Sound Barriers vs. Sound Absorbers:
What’s the Difference Inside the Aircraft?

A lot of noise emanates from an aircraft’s cabin, but even more noise comes from the outside of a plane. In fact, noise levels can get so high in some aircraft that it can damage one’s hearing over time. Because of this, two types of revolutionary soundproofing materials were created to drastically reduce this damaging noise: sound absorbers and sound barriers.

While both types of noise reduction material reduce unwanted sound, they do so through vastly different means. Keep in mind that proper soundproofing often involves both types of material.

Sound Blocking

Sound barriers keep unwanted noise from entering or leaving a room. So, in terms of an aircraft, sound barriers keep any sound made within a cabin contained, while outside noise is drastically reduced for those inside the cabin. Sound barriers are typically made from dense, heavy materials and are always found within the walls of a plane.

Sound blocking works by reflecting sound made within the cabin back into the room, virtually blocking any noise from leaving. In order to achieve true sound blocking, consider these three methods.

  • Installing dampening compounds between two panels
  • Creating mass to block sound using heavy, thick materials
  • Decoupling or creating gaps in parts of a structure’s sound to interrupt vibrations

Keep in mind that for stronger aircraft soundproofing, all three methods may be required.

Sound Absorption

Sound absorbers reduce the echoing and/or reverberation of sound within the cabin from the engine, the vibration of the airframe and the airflow over the airframe. This type of material is typically made of soft, fluffy and porous materials. This helps the product to absorb a portion of the sonic energy of the sound waves.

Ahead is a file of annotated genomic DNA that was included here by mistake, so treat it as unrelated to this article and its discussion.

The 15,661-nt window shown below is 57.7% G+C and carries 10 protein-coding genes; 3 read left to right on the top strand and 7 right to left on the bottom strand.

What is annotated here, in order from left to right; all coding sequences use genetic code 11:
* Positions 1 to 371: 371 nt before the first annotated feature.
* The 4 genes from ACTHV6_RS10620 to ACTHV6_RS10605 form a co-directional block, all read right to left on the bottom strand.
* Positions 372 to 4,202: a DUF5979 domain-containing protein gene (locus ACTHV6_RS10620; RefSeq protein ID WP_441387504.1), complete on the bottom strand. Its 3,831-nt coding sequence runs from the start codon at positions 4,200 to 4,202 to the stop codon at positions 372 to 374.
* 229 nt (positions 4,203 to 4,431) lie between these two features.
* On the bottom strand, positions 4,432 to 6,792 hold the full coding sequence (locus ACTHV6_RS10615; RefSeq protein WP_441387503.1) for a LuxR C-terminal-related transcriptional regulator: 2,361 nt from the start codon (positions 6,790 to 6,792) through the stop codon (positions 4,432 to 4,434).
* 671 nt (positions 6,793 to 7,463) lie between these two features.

This process works through specially made sound absorbers that soak up sound and release it through the other side of the wall. While echoes of the sounds are absorbed, the sound itself can be heard from one room to the next.

The following are the three most common types of sound absorbers on the market.

  • Panel Absorbers. Also known as membrane or single absorbers, panel absorbers are everyday objects made of non-porous and non-rigid materials.
  • Porous Absorbers. The primary function of porous absorbers is to convert sound energy into heat energy.
  • Resonance Absorbers. This type of absorber is made up of a mechanical or acoustical oscillation system with plates made of perforated material — perfect for trapping sound and locking it inside.

Installation Considerations

When installing aircraft soundproofing material, you should understand that every aircraft has its own hot spots in terms of noise. Concentrate your soundproofing efforts toward these spots. But in general, the noisiest areas of a plane are the windows, the firewall, the kick panels, the cowl forward of the windshield and instrument panel, the cabin’s sidewalls, the roof and the wing-roots.

Heavier layers should always be placed where sound is the loudest. In addition to this, the entire cabin should have soundproofing throughout.

Note: You should always consult your airplane’s manufacturer for guidance on proper soundproofing procedures and insulation, as well as soundproofing installation requirements.

Reduce The Noise In Your Aircraft With Duracote

Duracote’s Durasonic line offers the ultimate in noise reduction with flame retardant options. The noise reduction material can be designed to function as a barrier curtain, partition, composite barrier/absorber or even a vibration damping material. And when coupled with a sound absorber, such as a foam, nonwoven material or fiberglass, it helps to create enhanced aircraft soundproofing. Have a question or need more information? Contact us today — we’re here to help!

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